But with a usage pattern that normally gets 1000+ cycles you will see a definite impact between 0.5C and 2C.

Especially in cool temps, get below say 20°C I'd cut even low currents in half, and stick to maybe 0.1C at 10° or below.
 

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Discussion Starter · #12 ·
I'm pretty happy with it's current charging speed. I don't drive the car enough to need anything faster. I usually go 2-4 days without even plugging it in. I was just curious about the limits mentioned in that flyer.

I'm most concerned with the discharge rate. Longevity isn't a real concern of mine as long as we're not talking about weeks vs years! I don't need the car to last 100k miles. I was just curious as to what it could support without destroying itself quickly.
 

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But with a usage pattern that normally gets 1000+ cycles you will see a definite impact between 0.5C and 2C.
Research has shown that if temperature is controlled and the threshold for plating is not exceeded, it is better for cycle life to charge somewhat faster.
 

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For what chemistries and over what range?

I've only seen that sort of data on AGM lead deep cycling, never any kind of LI batteries.
 

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For the Think battery pack, they used Enerdel batteries and BMS. They're 12s2p Moxie Energy modules if I recall correctly (not the power modules). There were 2 modules in each battery box, 4 battery boxes in each string. 2 strings in each pack paralleled at the main contactor. They used their own BMS as well.

The biggest issue I see with trying to get more out, is that the connectors to the batteries, cables, contactor, fuse, bussbars, etc, are all made for the limits on that datasheet you've got. Also, the BMS (Their RLEC and MLEC) has a current sensor, so it would likely try to limit the output to the inverter.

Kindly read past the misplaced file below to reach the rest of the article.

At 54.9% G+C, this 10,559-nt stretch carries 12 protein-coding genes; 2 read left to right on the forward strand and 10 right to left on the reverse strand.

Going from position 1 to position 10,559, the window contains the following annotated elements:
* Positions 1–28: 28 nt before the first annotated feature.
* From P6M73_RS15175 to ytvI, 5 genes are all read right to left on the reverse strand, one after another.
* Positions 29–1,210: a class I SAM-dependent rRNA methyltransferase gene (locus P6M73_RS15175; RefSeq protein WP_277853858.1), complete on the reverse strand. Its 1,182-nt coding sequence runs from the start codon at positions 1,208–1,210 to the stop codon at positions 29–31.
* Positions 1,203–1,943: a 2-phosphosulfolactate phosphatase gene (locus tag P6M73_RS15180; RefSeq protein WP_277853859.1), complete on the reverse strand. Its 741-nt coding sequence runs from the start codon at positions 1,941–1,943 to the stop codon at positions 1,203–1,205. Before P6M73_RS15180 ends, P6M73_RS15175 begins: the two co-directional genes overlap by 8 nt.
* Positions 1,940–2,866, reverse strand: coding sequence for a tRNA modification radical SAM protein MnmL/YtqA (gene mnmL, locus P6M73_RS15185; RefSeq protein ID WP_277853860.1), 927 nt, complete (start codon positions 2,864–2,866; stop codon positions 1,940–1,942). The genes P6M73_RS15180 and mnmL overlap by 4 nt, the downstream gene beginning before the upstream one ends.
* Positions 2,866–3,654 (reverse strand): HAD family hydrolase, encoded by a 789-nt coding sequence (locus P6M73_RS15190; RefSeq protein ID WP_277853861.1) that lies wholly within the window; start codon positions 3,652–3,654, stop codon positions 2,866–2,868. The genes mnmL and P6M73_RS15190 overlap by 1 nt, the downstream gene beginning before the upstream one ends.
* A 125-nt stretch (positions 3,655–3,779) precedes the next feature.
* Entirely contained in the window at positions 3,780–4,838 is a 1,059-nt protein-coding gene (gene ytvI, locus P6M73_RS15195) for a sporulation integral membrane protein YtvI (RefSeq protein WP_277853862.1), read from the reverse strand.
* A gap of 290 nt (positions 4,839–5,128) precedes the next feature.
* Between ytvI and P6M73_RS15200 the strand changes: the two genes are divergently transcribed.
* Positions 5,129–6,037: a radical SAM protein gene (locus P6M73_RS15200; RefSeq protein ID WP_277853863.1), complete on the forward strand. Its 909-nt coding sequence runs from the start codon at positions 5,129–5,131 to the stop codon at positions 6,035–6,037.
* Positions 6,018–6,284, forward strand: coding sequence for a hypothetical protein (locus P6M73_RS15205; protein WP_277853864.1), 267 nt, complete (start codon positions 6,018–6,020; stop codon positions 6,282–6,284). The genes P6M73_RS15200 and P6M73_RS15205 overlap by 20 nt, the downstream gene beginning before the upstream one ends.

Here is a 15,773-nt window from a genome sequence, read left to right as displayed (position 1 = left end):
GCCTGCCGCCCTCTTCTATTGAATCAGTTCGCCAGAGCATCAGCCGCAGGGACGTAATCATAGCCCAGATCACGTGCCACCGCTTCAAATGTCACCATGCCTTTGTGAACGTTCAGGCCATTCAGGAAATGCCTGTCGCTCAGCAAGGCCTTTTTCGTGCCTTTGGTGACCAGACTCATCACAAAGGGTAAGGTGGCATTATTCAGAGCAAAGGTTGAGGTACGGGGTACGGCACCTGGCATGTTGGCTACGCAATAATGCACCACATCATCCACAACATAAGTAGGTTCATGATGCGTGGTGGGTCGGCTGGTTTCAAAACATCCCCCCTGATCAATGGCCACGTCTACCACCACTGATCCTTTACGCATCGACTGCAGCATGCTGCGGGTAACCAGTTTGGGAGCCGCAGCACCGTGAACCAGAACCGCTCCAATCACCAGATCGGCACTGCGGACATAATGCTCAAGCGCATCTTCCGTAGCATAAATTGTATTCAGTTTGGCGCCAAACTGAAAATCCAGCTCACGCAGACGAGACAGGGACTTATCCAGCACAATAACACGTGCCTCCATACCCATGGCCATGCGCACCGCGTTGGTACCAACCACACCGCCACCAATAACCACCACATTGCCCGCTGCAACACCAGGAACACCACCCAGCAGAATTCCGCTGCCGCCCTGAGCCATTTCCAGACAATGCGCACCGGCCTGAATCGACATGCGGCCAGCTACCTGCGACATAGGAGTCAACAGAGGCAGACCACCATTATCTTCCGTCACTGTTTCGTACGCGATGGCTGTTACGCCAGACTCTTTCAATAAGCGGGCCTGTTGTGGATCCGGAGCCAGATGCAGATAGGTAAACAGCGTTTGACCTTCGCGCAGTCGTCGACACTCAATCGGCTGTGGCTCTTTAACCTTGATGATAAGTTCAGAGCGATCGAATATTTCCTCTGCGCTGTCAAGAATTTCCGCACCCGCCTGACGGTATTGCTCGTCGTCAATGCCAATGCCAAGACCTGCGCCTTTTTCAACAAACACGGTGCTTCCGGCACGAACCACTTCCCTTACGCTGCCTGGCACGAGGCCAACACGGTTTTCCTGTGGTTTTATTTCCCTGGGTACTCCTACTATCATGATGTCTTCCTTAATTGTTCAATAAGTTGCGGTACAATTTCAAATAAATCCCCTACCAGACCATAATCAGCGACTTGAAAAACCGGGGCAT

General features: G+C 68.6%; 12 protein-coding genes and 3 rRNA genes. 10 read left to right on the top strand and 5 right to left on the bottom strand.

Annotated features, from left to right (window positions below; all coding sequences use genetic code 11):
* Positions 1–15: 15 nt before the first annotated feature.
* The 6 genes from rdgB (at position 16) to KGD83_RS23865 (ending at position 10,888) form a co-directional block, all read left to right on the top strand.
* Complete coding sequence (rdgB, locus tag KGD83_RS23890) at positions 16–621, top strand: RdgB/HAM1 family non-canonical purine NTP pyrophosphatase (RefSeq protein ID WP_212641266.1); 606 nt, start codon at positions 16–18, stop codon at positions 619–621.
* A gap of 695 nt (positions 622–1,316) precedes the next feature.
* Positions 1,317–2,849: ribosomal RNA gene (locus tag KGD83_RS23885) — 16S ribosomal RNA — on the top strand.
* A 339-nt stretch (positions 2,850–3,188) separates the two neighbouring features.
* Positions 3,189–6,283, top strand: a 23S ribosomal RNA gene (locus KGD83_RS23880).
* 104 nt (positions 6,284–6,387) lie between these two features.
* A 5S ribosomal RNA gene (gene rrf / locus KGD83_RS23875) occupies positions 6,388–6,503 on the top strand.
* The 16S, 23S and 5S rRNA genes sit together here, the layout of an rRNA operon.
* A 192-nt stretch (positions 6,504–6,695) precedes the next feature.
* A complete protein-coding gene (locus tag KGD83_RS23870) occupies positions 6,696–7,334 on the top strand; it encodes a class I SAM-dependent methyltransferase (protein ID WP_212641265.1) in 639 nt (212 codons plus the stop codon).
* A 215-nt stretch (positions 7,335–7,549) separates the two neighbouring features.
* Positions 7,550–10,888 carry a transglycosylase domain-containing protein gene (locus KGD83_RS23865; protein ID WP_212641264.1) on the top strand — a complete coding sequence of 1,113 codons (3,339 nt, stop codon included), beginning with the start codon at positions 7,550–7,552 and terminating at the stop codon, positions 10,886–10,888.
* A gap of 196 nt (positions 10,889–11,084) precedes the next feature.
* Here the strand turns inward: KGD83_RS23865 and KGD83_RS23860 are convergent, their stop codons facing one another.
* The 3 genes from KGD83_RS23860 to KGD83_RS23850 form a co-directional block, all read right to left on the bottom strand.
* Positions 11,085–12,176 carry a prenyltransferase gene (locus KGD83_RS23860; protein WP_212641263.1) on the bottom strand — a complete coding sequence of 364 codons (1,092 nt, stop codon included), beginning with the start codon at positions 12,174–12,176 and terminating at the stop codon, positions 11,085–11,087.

If you're using as a standalone pack, you'll either need to replace the BMS, or integtrate the RLEC boards into a BMS master of your own.

Here's the module spec that I "THINK" are in the Th!nk:
https://enerdel.com/me350-049-rd-bo/

1.5kWh each
12S2P
43.2 nominal
70A max continuous current (2C)
105A pulse for 10 seconds (3C)
70A Max charge/regen current (2C)

Since there are 2 strings, it looks like it matches the image you attached (140A continuous = 70A string 1 + 70A string 2). Max would likely be 210A for 10s, but that's if the BMS allows it, or if the fuses are rated.
 

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For what chemistries and over what range?

I've only seen that sort of data on AGM lead deep cycling, never any kind of LI batteries.
For Lithium. I don't have the link any more but it was a rigorous study. The basic gist is that side reactions are more likely to happen during charging, so if you can prevent too much heat it is better to charge fast because the cell spends less time in the charging condition.
 

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"Lithium" is just an umbrella term for dozens of wildly differing specific chemistries.

No one statement is true for all of them, much less specific numbers.

Charge at a low rate and there is no heat produced.

Between 0.4C and 1C there is very little difference in heat generated, but a very well-established reduction in longevity.

Perhaps with a particular lithium chemistry like LCO, it is "safer" to charge at 5C than 4C, but neither rate would be good for longevity.